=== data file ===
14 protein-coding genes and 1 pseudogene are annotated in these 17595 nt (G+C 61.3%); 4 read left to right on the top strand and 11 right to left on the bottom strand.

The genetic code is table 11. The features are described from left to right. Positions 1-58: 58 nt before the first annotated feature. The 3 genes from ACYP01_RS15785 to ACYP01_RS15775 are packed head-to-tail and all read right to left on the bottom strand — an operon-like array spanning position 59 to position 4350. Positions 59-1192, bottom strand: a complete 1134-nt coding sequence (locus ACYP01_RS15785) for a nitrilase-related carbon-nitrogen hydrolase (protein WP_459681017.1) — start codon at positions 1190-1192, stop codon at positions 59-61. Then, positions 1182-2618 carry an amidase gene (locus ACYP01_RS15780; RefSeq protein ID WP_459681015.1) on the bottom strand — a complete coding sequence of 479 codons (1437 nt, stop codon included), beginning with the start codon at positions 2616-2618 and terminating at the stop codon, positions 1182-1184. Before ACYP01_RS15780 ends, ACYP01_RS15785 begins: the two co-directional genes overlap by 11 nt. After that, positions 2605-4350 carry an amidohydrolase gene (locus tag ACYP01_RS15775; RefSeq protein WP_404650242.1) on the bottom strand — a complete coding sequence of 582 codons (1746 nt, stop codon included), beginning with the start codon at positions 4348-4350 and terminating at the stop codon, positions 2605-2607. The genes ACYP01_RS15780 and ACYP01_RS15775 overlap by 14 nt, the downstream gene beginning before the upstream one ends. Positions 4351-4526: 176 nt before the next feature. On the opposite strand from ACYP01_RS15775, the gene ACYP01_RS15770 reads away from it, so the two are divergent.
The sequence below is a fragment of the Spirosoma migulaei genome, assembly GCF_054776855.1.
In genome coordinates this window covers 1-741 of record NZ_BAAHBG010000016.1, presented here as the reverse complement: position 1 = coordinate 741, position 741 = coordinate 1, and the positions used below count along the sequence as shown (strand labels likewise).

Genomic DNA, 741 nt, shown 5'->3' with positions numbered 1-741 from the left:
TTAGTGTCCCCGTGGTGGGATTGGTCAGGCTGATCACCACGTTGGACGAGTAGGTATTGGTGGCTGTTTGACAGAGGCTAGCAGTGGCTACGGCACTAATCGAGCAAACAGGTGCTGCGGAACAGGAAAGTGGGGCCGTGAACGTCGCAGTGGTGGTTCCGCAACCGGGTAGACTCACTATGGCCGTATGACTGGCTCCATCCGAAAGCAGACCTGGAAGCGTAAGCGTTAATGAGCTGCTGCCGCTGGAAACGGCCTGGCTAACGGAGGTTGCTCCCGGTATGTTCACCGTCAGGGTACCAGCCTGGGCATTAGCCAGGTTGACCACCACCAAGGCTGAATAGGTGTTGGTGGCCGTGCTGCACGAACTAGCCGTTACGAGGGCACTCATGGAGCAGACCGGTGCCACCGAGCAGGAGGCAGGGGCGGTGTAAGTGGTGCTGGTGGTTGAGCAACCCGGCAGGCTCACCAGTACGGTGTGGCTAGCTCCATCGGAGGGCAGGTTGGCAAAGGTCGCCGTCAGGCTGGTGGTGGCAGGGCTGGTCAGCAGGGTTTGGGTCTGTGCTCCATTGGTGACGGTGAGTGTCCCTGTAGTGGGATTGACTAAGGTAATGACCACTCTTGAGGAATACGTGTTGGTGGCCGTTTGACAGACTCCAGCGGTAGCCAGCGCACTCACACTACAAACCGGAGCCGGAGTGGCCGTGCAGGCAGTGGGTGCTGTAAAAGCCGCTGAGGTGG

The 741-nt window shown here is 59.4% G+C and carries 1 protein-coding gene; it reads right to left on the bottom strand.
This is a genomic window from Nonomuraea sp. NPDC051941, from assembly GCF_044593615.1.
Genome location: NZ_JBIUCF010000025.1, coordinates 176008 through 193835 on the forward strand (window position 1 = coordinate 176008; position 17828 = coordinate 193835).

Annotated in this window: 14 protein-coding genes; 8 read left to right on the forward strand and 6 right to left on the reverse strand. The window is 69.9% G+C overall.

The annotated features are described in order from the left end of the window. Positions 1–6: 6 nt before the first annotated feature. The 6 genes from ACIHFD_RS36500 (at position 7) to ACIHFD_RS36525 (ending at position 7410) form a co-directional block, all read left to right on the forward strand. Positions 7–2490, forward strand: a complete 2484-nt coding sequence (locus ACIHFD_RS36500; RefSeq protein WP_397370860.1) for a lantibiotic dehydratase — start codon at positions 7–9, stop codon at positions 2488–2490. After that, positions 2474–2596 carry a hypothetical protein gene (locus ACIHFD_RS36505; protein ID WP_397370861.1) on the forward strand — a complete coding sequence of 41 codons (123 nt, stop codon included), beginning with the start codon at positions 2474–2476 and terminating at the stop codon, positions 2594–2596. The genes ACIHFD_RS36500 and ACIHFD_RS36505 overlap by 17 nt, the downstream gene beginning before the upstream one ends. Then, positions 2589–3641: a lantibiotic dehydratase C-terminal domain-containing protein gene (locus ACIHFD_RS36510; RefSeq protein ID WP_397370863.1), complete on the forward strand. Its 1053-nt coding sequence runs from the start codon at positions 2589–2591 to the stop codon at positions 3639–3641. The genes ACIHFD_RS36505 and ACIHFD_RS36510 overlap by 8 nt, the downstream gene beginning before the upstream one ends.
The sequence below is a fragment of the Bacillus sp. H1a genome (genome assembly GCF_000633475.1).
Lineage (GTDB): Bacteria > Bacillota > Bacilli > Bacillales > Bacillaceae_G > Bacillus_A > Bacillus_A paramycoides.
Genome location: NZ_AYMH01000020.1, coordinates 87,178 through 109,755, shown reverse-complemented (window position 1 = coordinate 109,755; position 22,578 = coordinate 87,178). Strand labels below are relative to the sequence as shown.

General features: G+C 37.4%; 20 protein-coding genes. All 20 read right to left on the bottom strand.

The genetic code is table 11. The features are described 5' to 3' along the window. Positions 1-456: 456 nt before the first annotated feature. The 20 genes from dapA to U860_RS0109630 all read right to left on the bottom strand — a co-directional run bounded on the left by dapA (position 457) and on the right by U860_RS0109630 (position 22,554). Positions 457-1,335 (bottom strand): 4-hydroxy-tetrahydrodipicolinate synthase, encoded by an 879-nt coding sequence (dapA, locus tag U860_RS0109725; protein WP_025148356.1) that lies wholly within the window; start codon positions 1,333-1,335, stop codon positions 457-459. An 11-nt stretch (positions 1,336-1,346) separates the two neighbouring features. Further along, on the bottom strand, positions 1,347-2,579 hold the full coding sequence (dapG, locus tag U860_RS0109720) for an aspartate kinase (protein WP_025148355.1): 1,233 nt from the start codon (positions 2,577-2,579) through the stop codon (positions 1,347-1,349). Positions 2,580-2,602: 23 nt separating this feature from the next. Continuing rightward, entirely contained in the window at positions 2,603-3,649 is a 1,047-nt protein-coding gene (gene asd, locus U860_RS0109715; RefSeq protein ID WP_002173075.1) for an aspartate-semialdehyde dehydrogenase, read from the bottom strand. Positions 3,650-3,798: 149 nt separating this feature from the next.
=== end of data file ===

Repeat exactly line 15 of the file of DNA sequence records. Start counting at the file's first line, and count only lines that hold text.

General features: G+C 37.4%; 20 protein-coding genes. All 20 read right to left on the bottom strand.